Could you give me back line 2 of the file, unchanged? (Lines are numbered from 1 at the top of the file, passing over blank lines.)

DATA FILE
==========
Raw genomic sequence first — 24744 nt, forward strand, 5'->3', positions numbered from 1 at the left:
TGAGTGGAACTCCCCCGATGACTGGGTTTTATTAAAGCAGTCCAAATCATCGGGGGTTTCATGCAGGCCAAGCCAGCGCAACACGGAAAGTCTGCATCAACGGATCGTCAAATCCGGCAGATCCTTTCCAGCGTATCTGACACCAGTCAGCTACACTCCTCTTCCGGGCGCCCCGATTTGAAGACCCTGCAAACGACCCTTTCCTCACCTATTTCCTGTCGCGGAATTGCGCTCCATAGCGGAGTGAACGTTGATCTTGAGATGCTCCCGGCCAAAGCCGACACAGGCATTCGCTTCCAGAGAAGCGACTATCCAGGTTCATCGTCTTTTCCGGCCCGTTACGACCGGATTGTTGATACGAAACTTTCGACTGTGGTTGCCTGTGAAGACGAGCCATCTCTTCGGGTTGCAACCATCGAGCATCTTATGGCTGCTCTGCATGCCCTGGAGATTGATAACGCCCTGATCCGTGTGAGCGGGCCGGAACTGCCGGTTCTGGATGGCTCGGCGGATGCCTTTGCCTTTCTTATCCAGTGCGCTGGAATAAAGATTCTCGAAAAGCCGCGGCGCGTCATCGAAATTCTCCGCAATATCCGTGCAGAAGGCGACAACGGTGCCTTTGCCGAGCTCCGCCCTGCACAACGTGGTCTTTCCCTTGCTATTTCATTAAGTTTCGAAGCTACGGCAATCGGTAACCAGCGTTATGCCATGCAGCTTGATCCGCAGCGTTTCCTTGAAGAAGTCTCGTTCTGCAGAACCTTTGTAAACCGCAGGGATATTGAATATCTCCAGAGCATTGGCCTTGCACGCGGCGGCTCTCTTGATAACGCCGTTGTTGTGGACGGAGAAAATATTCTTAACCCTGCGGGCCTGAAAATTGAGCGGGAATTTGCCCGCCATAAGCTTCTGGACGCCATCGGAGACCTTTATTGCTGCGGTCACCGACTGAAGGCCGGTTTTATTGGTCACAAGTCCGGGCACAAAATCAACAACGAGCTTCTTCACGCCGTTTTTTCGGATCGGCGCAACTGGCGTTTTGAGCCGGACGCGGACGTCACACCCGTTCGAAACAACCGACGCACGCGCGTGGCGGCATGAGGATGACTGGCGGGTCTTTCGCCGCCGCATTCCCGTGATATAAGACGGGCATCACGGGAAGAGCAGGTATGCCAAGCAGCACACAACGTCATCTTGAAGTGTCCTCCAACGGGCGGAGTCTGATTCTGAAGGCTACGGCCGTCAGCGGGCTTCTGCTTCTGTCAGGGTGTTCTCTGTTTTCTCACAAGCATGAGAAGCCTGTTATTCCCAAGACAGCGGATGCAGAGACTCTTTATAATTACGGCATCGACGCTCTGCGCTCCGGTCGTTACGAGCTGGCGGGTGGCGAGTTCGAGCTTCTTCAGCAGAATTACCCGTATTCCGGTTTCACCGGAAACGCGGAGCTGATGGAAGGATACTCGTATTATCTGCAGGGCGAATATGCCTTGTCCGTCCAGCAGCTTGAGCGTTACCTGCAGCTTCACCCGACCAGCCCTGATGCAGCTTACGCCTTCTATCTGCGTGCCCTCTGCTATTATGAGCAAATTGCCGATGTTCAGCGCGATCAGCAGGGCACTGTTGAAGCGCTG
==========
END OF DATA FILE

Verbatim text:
TGAGTGGAACTCCCCCGATGACTGGGTTTTATTAAAGCAGTCCAAATCATCGGGGGTTTCATGCAGGCCAAGCCAGCGCAACACGGAAAGTCTGCATCAACGGATCGTCAAATCCGGCAGATCCTTTCCAGCGTATCTGACACCAGTCAGCTACACTCCTCTTCCGGGCGCCCCGATTTGAAGACCCTGCAAACGACCCTTTCCTCACCTATTTCCTGTCGCGGAATTGCGCTCCATAGCGGAGTGAACGTTGATCTTGAGATGCTCCCGGCCAAAGCCGACACAGGCATTCGCTTCCAGAGAAGCGACTATCCAGGTTCATCGTCTTTTCCGGCCCGTTACGACCGGATTGTTGATACGAAACTTTCGACTGTGGTTGCCTGTGAAGACGAGCCATCTCTTCGGGTTGCAACCATCGAGCATCTTATGGCTGCTCTGCATGCCCTGGAGATTGATAACGCCCTGATCCGTGTGAGCGGGCCGGAACTGCCGGTTCTGGATGGCTCGGCGGATGCCTTTGCCTTTCTTATCCAGTGCGCTGGAATAAAGATTCTCGAAAAGCCGCGGCGCGTCATCGAAATTCTCCGCAATATCCGTGCAGAAGGCGACAACGGTGCCTTTGCCGAGCTCCGCCCTGCACAACGTGGTCTTTCCCTTGCTATTTCATTAAGTTTCGAAGCTACGGCAATCGGTAACCAGCGTTATGCCATGCAGCTTGATCCGCAGCGTTTCCTTGAAGAAGTCTCGTTCTGCAGAACCTTTGTAAACCGCAGGGATATTGAATATCTCCAGAGCATTGGCCTTGCACGCGGCGGCTCTCTTGATAACGCCGTTGTTGTGGACGGAGAAAATATTCTTAACCCTGCGGGCCTGAAAATTGAGCGGGAATTTGCCCGCCATAAGCTTCTGGACGCCATCGGAGACCTTTATTGCTGCGGTCACCGACTGAAGGCCGGTTTTATTGGTCACAAGTCCGGGCACAAAATCAACAACGAGCTTCTTCACGCCGTTTTTTCGGATCGGCGCAACTGGCGTTTTGAGCCGGACGCGGACGTCACACCCGTTCGAAACAACCGACGCACGCGCGTGGCGGCATGAGGATGACTGGCGGGTCTTTCGCCGCCGCATTCCCGTGATATAAGACGGGCATCACGGGAAGAGCAGGTATGCCAAGCAGCACACAACGTCATCTTGAAGTGTCCTCCAACGGGCGGAGTCTGATTCTGAAGGCTACGGCCGTCAGCGGGCTTCTGCTTCTGTCAGGGTGTTCTCTGTTTTCTCACAAGCATGAGAAGCCTGTTATTCCCAAGACAGCGGATGCAGAGACTCTTTATAATTACGGCATCGACGCTCTGCGCTCCGGTCGTTACGAGCTGGCGGGTGGCGAGTTCGAGCTTCTTCAGCAGAATTACCCGTATTCCGGTTTCACCGGAAACGCGGAGCTGATGGAAGGATACTCGTATTATCTGCAGGGCGAATATGCCTTGTCCGTCCAGCAGCTTGAGCGTTACCTGCAGCTTCACCCGACCAGCCCTGATGCAGCTTACGCCTTCTATCTGCGTGCCCTCTGCTATTATGAGCAAATTGCCGATGTTCAGCGCGATCAGCAGGGCACTGTTGAAGCGCTG